How Event Planners Can Manage Security Breaches In Card Payment Machines
How Event Planners Can Manage Security Breaches In Card Payment MachinesHow Event Planners Can Manage Security Breaches In Card Payment Machines

How Event Planners Can Manage Security Breaches In Card Payment Machines

Recently, Noble House Hotels & Resorts, Kimpton Hotels & Restaurants, and Hutton Hotel announced major security breaches at several locations nationwide that resulted in fraudulent charges made. The companies blamed the security breach on malware installed on their credit/debit card payment terminals. They issued apologies and posted info on each of their respective websites about the affected locations and dates.

Here are some tips on how event planners can deal with security issues before and after a breach.

1. Alert the client immediately.

Even if a client didn’t do business with the affected company in the time frame when the security breach happened, event planners should still alert them about the issue in writing. Planners need to include information on how the supplier is addressing the problem and remind clients about who has liability. “There needs to be a clear, written understanding of whose liability it is when a potential breach in transaction security happens,” says the Unthinkable founder Timo Kiuru, himself an event marketer and creative consultant who has worked with Nokia, McLaren, Cosmopolitan, and the Huffington Post

2. Have legal protection clauses in contracts.

Legal protection is a must, especially an event planner was not involved with transactions handled by other event partners. Having clear contract guidelines about which event partner is responsible for which financial transaction can help prevent any confusion or liability if there is a security breach.

3. Ask clients to give account information directly to other event partners handling specific duties.

When possible, event planners should have a client give payment information directly to suppliers such as caterers or venues, which limits liability for the event planner in case the account information is compromised.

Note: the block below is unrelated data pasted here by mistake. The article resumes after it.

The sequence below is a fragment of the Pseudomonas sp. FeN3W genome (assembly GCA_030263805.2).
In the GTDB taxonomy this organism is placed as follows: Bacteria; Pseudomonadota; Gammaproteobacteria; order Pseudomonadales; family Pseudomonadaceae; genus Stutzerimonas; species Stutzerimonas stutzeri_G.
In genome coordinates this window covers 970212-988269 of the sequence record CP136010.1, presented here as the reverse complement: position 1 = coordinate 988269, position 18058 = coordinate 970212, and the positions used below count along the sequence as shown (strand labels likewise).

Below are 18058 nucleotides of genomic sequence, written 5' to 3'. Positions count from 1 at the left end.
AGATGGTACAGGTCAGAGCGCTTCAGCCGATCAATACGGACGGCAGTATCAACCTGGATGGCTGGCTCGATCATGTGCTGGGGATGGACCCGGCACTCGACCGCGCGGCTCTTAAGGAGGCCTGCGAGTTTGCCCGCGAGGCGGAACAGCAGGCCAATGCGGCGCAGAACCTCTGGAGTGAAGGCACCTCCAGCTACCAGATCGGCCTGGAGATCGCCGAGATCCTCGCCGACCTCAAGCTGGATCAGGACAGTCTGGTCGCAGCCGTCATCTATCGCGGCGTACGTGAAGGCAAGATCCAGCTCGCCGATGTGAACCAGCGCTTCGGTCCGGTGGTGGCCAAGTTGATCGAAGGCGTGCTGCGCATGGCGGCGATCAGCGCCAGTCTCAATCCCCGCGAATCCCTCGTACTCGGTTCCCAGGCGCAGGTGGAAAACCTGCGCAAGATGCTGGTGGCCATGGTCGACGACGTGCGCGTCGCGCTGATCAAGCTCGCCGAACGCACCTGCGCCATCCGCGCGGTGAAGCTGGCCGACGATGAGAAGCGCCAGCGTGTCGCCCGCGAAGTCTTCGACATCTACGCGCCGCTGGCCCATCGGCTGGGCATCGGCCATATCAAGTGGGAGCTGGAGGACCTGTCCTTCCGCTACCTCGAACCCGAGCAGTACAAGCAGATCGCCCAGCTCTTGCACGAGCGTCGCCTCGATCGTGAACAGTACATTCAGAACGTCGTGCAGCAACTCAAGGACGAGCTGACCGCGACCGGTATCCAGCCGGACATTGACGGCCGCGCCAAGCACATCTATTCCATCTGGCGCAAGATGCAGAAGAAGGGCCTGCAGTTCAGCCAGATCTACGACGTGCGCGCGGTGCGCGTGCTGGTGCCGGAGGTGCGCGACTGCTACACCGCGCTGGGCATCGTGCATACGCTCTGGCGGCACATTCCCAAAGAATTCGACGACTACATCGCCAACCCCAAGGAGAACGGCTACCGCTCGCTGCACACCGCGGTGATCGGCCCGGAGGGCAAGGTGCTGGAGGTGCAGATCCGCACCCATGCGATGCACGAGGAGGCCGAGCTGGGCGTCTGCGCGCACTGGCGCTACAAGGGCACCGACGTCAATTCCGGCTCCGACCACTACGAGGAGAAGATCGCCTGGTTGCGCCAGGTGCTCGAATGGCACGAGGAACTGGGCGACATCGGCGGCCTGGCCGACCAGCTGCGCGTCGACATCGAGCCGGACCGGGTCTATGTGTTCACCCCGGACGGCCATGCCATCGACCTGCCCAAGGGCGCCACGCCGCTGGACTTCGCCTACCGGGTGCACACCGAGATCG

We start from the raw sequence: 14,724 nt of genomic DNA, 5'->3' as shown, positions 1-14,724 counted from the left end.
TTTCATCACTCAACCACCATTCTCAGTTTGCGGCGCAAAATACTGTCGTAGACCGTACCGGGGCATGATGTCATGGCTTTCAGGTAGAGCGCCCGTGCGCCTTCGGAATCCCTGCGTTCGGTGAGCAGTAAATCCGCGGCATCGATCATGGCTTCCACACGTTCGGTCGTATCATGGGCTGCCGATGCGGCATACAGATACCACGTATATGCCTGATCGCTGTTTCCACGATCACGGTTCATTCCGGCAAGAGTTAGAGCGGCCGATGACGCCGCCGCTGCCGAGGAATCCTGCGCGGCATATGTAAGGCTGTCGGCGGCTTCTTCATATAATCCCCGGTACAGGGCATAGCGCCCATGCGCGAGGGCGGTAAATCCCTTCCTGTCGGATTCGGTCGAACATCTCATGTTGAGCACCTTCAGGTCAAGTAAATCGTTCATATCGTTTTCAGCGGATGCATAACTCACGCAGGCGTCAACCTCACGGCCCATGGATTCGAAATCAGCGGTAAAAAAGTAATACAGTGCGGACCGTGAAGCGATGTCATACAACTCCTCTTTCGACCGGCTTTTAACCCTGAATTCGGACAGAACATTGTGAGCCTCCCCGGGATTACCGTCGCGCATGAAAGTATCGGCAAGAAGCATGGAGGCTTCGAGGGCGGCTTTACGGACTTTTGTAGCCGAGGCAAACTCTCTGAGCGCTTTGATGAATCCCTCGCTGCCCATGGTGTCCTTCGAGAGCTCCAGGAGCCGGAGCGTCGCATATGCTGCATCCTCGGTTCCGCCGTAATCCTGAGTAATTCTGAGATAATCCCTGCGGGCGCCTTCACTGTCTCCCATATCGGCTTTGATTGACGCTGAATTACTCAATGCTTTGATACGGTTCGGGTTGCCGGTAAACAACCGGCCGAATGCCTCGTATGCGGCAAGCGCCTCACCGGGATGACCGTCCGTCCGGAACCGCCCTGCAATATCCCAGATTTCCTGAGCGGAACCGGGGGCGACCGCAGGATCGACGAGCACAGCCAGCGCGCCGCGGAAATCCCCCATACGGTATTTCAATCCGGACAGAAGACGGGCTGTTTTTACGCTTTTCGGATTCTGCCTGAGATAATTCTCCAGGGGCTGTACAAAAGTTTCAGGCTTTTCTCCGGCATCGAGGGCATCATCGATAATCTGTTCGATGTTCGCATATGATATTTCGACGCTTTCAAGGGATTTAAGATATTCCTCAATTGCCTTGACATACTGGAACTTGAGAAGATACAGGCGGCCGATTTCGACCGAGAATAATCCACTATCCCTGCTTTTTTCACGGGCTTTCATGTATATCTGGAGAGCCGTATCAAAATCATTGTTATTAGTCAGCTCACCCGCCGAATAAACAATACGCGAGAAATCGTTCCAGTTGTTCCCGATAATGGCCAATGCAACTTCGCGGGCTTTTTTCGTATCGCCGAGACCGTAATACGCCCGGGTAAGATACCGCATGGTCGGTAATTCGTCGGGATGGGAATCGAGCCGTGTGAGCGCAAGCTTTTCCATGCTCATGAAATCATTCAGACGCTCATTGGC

4. Find out what the security policies of your event partners are.

Before contracting with suppliers such as hotels and restaurants, planners should research their policy for security breaches that involve payments, accounts, or other sensitive client information. Kiuru advises, “Ask them what kind of security protocols and protection methods they use to secure the transactions, how are they prepared and protected against any malware being installed to their card payment systems, and what would happen if there was a breach in transaction security. If the venue is not willing or able to give you a convincing answer, then it’s probably better to consider another venue.”

4. Consider other payment options.

PayPal and Samsung Pay are two examples of electronic payment services that do not require users to submit a bank card or credit card for each transaction. Electronic payments are the transaction method more and more companies are using since they are more encrypted, and therefore more difficult to copy than a piece of plastic used at a terminal.

4. Learn from the experience of other hacked businesses.

If you are considering using a location that’s had their card transaction terminals compromised ask for an in­-depth analysis of what led to that venue’s security breach, what has been done to make sure it would not happen again, and how the venue took responsibility of what happened. Request all the possible information you would need to convince yourself, your event planning, team, and most importantly your client that this venue is a safe facility to organize a successful and secure event.

Planning an event? Are your clients requesting security be present? Pro-Secur guards have the experience and training to fulfill your protection needs.Call 305-418-9214 to schedule today.

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